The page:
Packed into the lobbies of residential colleges, students were left frustrated and clueless because the suspects of an armed robbery were at large for at least three hours. They were not provided with specific information from authorities as to what the danger actually was until the Coral Gables Police Department made their first arrests. This delay was unacceptable.
Administrative officials prided themselves on how effective the results were from the last Emergency Notification Network (ENN) test this past September. According to its website, the ENN reached 49 percent of test participants in the first 10 minutes of the test, and 99 percent within the first 20 minutes. A total of 79,000 e-mails, text messages and phone calls were sent out to community members on the ENN during this semester’s test.
On Wednesday night, The Miami Hurricane did not receive a single report of text messages, e-mails or phone calls made to the UM student body about the incident. Instead, students were left to depend on hearsay and Facebook. Social networking sites played an integral role, as one of the quickest ways to contact peers and family to find a hint of truth amidst the chaos.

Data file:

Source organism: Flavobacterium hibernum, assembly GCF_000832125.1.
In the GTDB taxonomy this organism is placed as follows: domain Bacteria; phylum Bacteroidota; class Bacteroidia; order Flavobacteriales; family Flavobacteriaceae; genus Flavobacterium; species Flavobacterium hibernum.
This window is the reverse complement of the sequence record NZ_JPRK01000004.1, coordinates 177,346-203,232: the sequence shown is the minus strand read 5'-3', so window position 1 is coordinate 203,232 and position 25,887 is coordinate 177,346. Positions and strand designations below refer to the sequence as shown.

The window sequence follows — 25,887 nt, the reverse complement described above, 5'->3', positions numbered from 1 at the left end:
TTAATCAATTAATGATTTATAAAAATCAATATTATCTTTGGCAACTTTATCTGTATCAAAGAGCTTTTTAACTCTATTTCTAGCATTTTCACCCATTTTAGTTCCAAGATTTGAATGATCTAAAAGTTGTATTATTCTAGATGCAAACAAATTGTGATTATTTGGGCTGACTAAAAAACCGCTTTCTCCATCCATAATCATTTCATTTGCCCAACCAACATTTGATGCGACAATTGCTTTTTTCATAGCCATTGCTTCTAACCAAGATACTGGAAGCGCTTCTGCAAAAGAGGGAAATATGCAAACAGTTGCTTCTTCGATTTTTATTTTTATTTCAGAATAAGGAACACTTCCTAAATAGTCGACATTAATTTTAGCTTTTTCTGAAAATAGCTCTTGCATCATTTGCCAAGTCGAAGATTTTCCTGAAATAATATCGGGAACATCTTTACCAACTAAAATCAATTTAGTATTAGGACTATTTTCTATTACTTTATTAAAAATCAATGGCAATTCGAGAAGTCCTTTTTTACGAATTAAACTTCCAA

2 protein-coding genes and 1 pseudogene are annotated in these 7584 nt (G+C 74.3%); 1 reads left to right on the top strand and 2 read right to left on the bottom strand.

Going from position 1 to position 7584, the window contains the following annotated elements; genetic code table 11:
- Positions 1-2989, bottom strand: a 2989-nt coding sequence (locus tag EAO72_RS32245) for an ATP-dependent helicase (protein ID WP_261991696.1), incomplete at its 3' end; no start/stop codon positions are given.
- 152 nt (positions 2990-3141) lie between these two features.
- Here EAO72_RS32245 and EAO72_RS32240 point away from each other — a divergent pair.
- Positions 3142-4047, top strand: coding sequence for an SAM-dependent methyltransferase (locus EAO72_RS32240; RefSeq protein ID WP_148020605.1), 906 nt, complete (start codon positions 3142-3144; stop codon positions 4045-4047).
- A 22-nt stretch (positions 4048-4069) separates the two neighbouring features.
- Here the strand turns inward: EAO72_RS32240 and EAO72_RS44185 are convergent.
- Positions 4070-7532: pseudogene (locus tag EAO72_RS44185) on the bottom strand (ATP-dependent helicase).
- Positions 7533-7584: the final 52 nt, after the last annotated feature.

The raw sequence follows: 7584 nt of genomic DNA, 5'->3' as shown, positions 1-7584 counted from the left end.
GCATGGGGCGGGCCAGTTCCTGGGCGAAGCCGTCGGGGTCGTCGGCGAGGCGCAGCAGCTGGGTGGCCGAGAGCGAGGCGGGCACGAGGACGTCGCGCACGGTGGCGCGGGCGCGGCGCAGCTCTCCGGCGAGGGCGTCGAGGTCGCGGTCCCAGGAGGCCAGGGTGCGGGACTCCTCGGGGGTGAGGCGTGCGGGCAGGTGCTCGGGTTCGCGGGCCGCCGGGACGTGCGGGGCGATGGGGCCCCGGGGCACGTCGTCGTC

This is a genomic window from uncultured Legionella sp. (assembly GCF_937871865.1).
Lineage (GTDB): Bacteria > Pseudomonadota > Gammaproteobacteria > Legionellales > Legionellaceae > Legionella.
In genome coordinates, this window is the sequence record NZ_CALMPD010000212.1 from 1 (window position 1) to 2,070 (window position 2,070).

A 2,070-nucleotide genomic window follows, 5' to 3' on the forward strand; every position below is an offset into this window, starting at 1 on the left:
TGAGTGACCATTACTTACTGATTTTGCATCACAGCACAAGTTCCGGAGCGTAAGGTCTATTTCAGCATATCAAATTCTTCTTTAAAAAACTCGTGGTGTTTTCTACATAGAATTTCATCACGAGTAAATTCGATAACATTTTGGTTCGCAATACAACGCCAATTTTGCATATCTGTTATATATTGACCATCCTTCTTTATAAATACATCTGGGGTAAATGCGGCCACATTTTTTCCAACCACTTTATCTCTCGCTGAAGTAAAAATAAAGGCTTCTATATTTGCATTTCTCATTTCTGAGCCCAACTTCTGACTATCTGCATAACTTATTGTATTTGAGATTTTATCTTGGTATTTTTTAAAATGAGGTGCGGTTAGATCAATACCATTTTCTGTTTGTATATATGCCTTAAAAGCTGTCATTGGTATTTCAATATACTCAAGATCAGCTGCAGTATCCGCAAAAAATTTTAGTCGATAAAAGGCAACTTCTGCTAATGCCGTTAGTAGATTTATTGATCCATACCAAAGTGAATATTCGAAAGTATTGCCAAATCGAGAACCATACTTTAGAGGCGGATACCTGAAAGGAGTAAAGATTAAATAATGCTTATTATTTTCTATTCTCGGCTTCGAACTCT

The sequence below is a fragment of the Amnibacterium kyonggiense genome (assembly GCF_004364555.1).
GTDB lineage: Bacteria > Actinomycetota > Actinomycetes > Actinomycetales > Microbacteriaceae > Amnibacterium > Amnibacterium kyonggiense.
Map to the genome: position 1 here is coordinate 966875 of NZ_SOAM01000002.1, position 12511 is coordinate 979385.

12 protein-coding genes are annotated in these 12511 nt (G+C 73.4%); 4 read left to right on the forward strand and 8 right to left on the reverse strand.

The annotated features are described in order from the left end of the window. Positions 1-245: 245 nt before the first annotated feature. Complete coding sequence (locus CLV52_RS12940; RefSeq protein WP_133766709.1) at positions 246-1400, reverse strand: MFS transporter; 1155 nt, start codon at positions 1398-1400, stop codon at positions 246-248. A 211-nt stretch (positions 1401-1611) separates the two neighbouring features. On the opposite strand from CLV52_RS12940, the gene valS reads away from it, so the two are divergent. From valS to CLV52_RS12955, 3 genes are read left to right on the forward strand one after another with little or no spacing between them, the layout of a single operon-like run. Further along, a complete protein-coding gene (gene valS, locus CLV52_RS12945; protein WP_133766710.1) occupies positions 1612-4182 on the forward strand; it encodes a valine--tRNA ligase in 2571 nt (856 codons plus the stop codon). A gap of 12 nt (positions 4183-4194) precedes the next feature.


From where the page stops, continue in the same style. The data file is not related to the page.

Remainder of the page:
This situation calls into question whether we are prepared to effectively handle emergency situations at our institution. Virginia Tech first informed students about the massacre that happened on their campus in April of 2007 via e-mail at 9:26 a.m., more than two hours after the first gunshot. Unbelievably, our student body was never notified that armed criminals were roaming our campus. We should never be so complacent as to believe that something so tragic could never happen at UM.
Editorial represent the majority view of The Miami Hurricane editorial staff.
Should students have been informed immediately after the armed robbery incident on Tuesday night?
- Yes, students need to be informed in emergency situations. (91%, 127 Votes)
- No, there must be some reason alerts were not issued. (4%, 6 Votes)
- Unsure. (4%, 6 Votes)
Total Voters: 139